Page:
Rebranding is the toughest decision in Brand Strategy
This will not be one of those articles giving you "5 keys to an easy rebrand!". Rebranding isn’t easy. Your brand strategy will be a forever changing landscape, and the tough decision to restart the brand won't come quickly, or easily.
Let’s evaluate why your organization has to rebrand. You’re losing. Losing money, opportunities, market share or perhaps you’ve just lost a legal judgement. The process will be much different than when you branded for the first time. Let’s compare the two.
The takeaway? Rebranding is going to be rough.
Having a plan before you start the process can alleviate lots of stress and chaos. We’ve compiled some of the questions you should be asking yourself and your team along the way.
WHEN IS THE RIGHT TIME TO REBRAND?
This answer is often the trickiest. The only right answer would be “before you absolutely need it.” A rushed rebrand can spell disaster, as the phase most often skipped in the interest of time is market testing. You may not always have control over when you commit to rebranding, (a judge’s orders or a VC’s suggestion may be the impetus, for instance) but aim to monitor your brand for signs that it is not connecting for growth. These signs include:
- A decreasingly engaged target audience
- A competitor gaining market share
- Poor customer survey results
WILL MY NEW BRAND ALIENATE MY CURRENT CUSTOMERS?
It’s possible. The goal of any rebrand is to minimize the negative impact on current customers/clients (an effective relaunch plan helps to address this). However, you may need to shed some of your audience to attract a new one. For example, if you have fierce brand loyalty among baby boomers and you’re looking to expand to a younger demographic, you may need to change your brand in a way that loses some of the older audience.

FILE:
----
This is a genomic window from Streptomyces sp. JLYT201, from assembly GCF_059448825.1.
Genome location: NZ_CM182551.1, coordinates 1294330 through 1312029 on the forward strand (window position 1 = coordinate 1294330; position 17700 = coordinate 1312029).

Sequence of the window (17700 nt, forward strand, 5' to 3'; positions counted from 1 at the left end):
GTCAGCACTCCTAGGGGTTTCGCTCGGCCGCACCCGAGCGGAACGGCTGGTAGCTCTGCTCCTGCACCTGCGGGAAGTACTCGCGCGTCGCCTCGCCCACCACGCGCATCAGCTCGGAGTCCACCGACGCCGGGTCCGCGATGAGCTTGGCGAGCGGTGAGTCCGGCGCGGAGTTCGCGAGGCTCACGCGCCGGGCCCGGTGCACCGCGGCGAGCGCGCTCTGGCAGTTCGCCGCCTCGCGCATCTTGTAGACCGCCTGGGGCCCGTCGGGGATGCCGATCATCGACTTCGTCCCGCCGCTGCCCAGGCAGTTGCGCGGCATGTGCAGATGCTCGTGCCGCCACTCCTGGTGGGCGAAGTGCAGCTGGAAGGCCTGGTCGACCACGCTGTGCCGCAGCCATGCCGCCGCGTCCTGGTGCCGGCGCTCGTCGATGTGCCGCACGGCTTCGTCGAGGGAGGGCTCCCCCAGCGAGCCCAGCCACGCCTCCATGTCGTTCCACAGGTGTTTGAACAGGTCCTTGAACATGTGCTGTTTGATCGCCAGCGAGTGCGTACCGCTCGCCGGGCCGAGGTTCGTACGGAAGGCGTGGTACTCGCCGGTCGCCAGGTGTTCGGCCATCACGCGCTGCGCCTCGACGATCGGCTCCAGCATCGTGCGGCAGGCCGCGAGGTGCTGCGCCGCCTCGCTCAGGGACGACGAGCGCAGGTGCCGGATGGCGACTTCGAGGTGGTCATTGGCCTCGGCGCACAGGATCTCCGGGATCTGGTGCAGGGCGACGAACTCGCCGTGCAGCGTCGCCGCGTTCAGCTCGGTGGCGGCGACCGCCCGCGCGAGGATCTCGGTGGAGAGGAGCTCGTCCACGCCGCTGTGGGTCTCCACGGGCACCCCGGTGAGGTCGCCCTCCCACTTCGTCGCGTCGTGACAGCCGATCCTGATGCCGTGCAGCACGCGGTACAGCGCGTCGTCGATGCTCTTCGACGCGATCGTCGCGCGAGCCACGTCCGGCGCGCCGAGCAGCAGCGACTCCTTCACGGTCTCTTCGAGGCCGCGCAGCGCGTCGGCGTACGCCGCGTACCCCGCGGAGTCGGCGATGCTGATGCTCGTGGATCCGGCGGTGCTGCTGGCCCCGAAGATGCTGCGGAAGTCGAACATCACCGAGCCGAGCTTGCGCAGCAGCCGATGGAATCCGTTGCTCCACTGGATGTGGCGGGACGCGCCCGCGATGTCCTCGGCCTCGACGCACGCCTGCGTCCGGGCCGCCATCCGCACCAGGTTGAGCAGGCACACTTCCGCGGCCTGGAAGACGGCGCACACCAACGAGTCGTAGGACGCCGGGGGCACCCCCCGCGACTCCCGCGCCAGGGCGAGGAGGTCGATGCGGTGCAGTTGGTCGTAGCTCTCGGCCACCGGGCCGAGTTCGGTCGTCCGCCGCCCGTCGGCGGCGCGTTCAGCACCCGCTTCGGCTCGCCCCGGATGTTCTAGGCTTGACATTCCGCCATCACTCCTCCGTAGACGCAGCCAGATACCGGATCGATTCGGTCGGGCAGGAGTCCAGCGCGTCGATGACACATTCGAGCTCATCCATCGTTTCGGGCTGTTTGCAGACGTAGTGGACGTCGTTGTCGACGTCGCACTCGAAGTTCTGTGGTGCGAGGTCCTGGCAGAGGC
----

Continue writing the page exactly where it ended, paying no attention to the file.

Thanks for excluding 4c hair from your commercial, it's nice to know that even though I have been using your products the majority of my life, your company doesn't even care to include people with my type of hair. You talk about inclusion but ignore your majority customer base.I won't be using your skin care, hair care, or makeup line since you don't think people who look like me and have hair like me should be featured in your commercials.
Shea Moisture later issued a strongly worded apology and pulled the new ad.
HOW DO I CHOOSE THE RIGHT PARTNER TO DRIVE OUR REBRAND?
Don’t rebrand in-house. Yes, you may have a marketing and design team, but a rebrand presents a rare opportunity for the market to see and hear you differently. Most in-house teams can’t provide those fresh eyes and ears you need for success. (Uber’s 2016 rebrand comes to mind)
At the ground level, your partner should be able to fully understand your audience(s) and plan to form an emotional connection between them and your brand.
Your partner should develop a timeline for all the different phases of the rebrand process. This timeline will ensure that the internal players (C Suite, Brand/Marketing/Sales teams) have the time to focus on running the existing brand until the new brand is launched. Avoid becoming stagnant in the three to six months it will take to get to re-introductions.
Most importantly, your partner should stick with you after brand launch. Your new brand will not be absolutely perfect out of the box. You will have forgotten that an HR template needs to be update, those umbrellas you give clients as gifts display the old logo, and your internal design team could still have questions on how to use the brand. A true partner will have anticipated these occurrences in their scope of work and will be ready to handle them. You’ll be busy enough promoting your new brand.
Looks like we made it through some of the tough aspects of the rebranding conversation, and you may notice we didn’t even speak about design. We’ll tackle that next time.